Accent reduction- English rhythm- learn about pausing

Accent Reduc­tion- Eng­lish Rhythm – Use the ‘Pause’ Cor­rect­ly- AUDIO les­son

Accent Reduc­tion- Eng­lish Rhythm – Use the ‘Pause’ Cor­rect­ly- AUDIO les­son



Learn­ing to use paus­es prop­er­ly is impor­tant when you’re prac­tis­ing accent reduc­tion and Eng­lish rhythm. It helps you sound more like a native Eng­lish speak­er.  If you don’t use paus­es cor­rect­ly when speak­ing Eng­lish, it can change the mean­ing of what you’re say­ing.

PAUSE for mean­ing

For exam­ple; I can say ‘Let’s eat Grand­pa.’ or ‘Let’s eat, Grand­pa.‘ and the Eng­lish rhythm  pause in the sec­ond sen­tence (pause where the com­ma is), gives it a total­ly dif­fer­ent mean­ing. In the first one, they are going to eat their Grand­pa, and in the sec­ond, they are telling Grand­pa that it’s time to eat their food!

The pause doesn’t have to be long- maybe the length of a very short breath in.

The PAUSE for punc­tu­a­tion

The Eng­lish rhythm of paus­ing ( or stop­ping for a full stop), is pro­vid­ed by punc­tu­a­tion in writ­ten Eng­lish- com­mas, colons and semi-colons.

Some­times there isn’t a com­ma to tell you where to pause for Eng­lish rhythm, and then you need to pause at the end of each phrase in the sen­tence. You group or phrase the words into an aver­age of 4-5 words, that feel as if they belong togeth­er. They are giv­ing a piece of infor­ma­tion.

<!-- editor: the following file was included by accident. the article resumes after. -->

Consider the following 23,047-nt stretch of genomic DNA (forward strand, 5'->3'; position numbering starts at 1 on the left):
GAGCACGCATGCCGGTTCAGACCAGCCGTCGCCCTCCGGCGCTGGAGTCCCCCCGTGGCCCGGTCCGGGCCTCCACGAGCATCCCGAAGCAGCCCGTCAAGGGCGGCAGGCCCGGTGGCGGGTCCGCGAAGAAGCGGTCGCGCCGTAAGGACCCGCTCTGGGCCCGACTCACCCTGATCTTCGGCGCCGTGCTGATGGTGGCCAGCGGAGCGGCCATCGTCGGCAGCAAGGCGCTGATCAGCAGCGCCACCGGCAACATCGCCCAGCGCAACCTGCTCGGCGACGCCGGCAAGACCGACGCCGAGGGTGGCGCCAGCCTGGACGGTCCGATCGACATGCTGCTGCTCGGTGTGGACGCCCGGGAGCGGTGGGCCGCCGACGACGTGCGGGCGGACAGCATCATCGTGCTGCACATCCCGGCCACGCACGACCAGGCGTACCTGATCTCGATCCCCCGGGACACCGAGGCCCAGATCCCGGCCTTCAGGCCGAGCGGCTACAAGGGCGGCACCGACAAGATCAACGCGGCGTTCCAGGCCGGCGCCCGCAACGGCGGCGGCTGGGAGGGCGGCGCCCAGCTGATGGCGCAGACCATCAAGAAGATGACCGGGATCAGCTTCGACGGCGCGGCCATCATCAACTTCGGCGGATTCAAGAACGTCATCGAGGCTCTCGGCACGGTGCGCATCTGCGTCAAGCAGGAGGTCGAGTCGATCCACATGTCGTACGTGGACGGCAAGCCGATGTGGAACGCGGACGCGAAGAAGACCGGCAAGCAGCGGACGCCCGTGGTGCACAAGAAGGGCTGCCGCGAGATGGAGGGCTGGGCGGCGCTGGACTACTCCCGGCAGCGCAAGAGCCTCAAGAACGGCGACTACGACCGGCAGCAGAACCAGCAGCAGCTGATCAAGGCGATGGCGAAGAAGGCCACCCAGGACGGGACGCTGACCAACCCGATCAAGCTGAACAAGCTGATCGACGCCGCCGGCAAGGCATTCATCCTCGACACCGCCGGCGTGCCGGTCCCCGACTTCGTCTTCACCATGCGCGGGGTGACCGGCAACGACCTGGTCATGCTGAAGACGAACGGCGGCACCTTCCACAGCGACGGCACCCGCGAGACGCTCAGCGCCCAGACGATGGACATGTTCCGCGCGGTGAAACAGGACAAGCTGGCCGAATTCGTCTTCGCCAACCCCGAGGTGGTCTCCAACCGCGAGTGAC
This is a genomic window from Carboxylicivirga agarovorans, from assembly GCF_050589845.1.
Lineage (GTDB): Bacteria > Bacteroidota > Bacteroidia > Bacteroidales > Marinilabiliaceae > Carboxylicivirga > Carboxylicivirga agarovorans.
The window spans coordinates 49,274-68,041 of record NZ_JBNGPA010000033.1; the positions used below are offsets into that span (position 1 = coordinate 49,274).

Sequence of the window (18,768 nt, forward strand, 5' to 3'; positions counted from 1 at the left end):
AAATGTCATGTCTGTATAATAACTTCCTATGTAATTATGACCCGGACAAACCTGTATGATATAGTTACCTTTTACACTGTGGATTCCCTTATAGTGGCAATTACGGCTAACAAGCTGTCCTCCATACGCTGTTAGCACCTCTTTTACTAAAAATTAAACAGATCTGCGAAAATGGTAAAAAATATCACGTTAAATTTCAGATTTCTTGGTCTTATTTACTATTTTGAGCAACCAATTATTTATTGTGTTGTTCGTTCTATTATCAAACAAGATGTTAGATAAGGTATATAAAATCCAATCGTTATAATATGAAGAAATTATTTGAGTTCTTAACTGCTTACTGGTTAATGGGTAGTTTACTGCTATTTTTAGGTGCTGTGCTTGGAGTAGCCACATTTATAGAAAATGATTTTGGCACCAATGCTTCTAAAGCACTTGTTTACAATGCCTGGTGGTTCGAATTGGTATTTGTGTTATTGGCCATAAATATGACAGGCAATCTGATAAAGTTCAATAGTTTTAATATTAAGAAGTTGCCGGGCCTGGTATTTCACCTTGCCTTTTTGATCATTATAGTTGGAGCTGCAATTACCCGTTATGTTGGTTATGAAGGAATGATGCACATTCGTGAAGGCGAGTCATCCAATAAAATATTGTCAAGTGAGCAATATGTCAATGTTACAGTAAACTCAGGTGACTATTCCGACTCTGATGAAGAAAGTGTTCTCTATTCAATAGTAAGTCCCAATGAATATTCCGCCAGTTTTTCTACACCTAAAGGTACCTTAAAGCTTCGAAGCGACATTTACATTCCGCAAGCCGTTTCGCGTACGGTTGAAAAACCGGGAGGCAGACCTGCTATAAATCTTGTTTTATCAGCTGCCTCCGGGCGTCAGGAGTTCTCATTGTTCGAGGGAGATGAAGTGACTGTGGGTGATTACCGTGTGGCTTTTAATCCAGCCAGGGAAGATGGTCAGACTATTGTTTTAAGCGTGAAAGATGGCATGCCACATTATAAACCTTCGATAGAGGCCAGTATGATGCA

For exam­ple: The boss’ organ­i­sa­tion­al skills were sore­ly lack­ing (end of that piece of infor­ma­tion – pause) so I stayed back late to help her.

PAUSE when the con­cepts are more com­pli­cat­ed

It’s espe­cial­ly impor­tant to pause if what you’re say­ing is full of lots of con­cepts that the lis­ten­er needs to under­stand. Then you’re also paus­ing to give them a chance to take in the mean­ing of each sec­tion of what you are say­ing. This is espe­cial­ly so when giv­ing a talk, or pre­sent­ing to peo­ple.

For exam­ple: “To attract and retain staff, we are devel­op­ing more flex­i­ble work options (pause) such as
part-time employ­ment with the set­ting up of a Locum Office (pause) in order to tap into the pro­fes­sion­al pool in the latent mar­ket.

PAUSE for effect

Don’t for­get  you can also use a pause for effect, to empha­size or her­ald impor­tant infor­ma­tion. This pause is often slight­ly longer than the oth­er ones. 

For exam­ple: ” I’m so excit­ed. I have a secret I want to share with you-pause slight­ly longer than usu­al- I’m going to start my own mar­ket­ing com­pa­ny.”

When you want to empha­size a key word (or phrase), pause imme­di­ate­ly before, and imme­di­ate­ly after the key word (or phrase). Do this togeth­er  with vari­a­tions in pitch, vol­ume, or into­na­tion. These paus­es draw atten­tion to the key word or phrase.

PAUSE to slow your speech down

You can also use the pause to help you speak clear­ly in Eng­lish to slow your speech down, espe­cial­ly if your native lan­guage is spo­ken more quick­ly than Eng­lish.

Accent Reduc­tion- Eng­lish Rhythm – Use the ‘Pause’ Cor­rect­ly -PRACTISE

(sen­tences from our accent reduc­tion train­ing cours­es):-

Cov­er the cat with a blan­ket, and close the cup­board.

After the fes­ti­val, the con­ver­sa­tion was very live­ly.

There were many pack­ages, and some large lug­gage pieces in the train car­riage.

The core rea­son for this is, that even though we use the term “soft­ware engi­neer­ing”, writ­ing code isn’t like oth­er kinds of engi­neer­ing.

So as you can see it’s impor­tant to learn how to use paus­es in Eng­lish to sound more like a native speak­er, and to use cor­rect Eng­lish rhythm. Now that you know more about this, active­ly lis­ten to Eng­lish speak­ers around you and notice this. The more you notice how it’s done, the more you will under­stand how to do it your­self.

Best wish­es, Esther


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